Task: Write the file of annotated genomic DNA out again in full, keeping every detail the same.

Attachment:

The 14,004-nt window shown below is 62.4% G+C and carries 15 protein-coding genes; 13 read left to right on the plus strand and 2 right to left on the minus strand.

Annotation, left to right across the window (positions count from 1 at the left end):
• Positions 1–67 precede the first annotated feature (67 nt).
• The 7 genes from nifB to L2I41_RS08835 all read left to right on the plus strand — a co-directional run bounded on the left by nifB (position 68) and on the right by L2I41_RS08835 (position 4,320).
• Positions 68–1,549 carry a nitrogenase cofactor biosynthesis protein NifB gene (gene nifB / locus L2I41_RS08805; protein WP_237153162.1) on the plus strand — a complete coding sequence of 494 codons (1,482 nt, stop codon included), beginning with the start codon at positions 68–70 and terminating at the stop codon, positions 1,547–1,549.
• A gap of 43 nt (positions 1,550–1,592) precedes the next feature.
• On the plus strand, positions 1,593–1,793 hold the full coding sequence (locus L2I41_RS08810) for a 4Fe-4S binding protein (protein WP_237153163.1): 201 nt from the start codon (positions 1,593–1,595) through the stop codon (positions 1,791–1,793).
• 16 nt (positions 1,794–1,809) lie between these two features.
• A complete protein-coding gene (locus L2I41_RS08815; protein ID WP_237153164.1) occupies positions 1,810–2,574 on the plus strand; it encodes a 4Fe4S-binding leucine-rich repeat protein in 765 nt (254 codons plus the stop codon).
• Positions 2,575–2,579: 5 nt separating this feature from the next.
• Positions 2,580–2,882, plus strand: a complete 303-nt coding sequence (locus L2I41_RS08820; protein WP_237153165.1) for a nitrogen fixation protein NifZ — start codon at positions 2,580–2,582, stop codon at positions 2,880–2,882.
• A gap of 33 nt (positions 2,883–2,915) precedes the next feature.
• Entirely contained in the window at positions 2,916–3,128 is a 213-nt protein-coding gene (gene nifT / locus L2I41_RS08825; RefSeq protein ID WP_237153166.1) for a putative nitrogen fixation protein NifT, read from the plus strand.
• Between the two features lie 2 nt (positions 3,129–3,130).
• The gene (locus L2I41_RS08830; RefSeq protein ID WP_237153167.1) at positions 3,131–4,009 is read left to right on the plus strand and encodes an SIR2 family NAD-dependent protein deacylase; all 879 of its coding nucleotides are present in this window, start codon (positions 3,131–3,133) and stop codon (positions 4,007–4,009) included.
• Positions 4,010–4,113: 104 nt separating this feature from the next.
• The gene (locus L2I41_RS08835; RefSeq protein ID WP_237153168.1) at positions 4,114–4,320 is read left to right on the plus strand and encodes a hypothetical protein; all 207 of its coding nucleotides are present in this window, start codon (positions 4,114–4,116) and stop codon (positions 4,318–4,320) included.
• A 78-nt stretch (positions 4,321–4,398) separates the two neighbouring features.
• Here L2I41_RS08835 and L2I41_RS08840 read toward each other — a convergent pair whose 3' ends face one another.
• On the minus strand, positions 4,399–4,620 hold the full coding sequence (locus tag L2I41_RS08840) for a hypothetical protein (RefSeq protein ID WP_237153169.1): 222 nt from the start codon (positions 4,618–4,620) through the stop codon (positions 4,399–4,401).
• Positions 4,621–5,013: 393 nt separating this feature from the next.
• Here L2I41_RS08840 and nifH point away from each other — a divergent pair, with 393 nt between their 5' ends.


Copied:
The 14,004-nt window shown below is 62.4% G+C and carries 15 protein-coding genes; 13 read left to right on the plus strand and 2 right to left on the minus strand.

Annotation, left to right across the window (positions count from 1 at the left end):
• Positions 1–67 precede the first annotated feature (67 nt).
• The 7 genes from nifB to L2I41_RS08835 all read left to right on the plus strand — a co-directional run bounded on the left by nifB (position 68) and on the right by L2I41_RS08835 (position 4,320).
• Positions 68–1,549 carry a nitrogenase cofactor biosynthesis protein NifB gene (gene nifB / locus L2I41_RS08805; protein WP_237153162.1) on the plus strand — a complete coding sequence of 494 codons (1,482 nt, stop codon included), beginning with the start codon at positions 68–70 and terminating at the stop codon, positions 1,547–1,549.
• A gap of 43 nt (positions 1,550–1,592) precedes the next feature.
• On the plus strand, positions 1,593–1,793 hold the full coding sequence (locus L2I41_RS08810) for a 4Fe-4S binding protein (protein WP_237153163.1): 201 nt from the start codon (positions 1,593–1,595) through the stop codon (positions 1,791–1,793).
• 16 nt (positions 1,794–1,809) lie between these two features.
• A complete protein-coding gene (locus L2I41_RS08815; protein ID WP_237153164.1) occupies positions 1,810–2,574 on the plus strand; it encodes a 4Fe4S-binding leucine-rich repeat protein in 765 nt (254 codons plus the stop codon).
• Positions 2,575–2,579: 5 nt separating this feature from the next.
• Positions 2,580–2,882, plus strand: a complete 303-nt coding sequence (locus L2I41_RS08820; protein WP_237153165.1) for a nitrogen fixation protein NifZ — start codon at positions 2,580–2,582, stop codon at positions 2,880–2,882.
• A gap of 33 nt (positions 2,883–2,915) precedes the next feature.
• Entirely contained in the window at positions 2,916–3,128 is a 213-nt protein-coding gene (gene nifT / locus L2I41_RS08825; RefSeq protein ID WP_237153166.1) for a putative nitrogen fixation protein NifT, read from the plus strand.
• Between the two features lie 2 nt (positions 3,129–3,130).
• The gene (locus L2I41_RS08830; RefSeq protein ID WP_237153167.1) at positions 3,131–4,009 is read left to right on the plus strand and encodes an SIR2 family NAD-dependent protein deacylase; all 879 of its coding nucleotides are present in this window, start codon (positions 3,131–3,133) and stop codon (positions 4,007–4,009) included.
• Positions 4,010–4,113: 104 nt separating this feature from the next.
• The gene (locus L2I41_RS08835; RefSeq protein ID WP_237153168.1) at positions 4,114–4,320 is read left to right on the plus strand and encodes a hypothetical protein; all 207 of its coding nucleotides are present in this window, start codon (positions 4,114–4,116) and stop codon (positions 4,318–4,320) included.
• A 78-nt stretch (positions 4,321–4,398) separates the two neighbouring features.
• Here L2I41_RS08835 and L2I41_RS08840 read toward each other — a convergent pair whose 3' ends face one another.
• On the minus strand, positions 4,399–4,620 hold the full coding sequence (locus tag L2I41_RS08840) for a hypothetical protein (RefSeq protein ID WP_237153169.1): 222 nt from the start codon (positions 4,618–4,620) through the stop codon (positions 4,399–4,401).
• Positions 4,621–5,013: 393 nt separating this feature from the next.
• Here L2I41_RS08840 and nifH point away from each other — a divergent pair, with 393 nt between their 5' ends.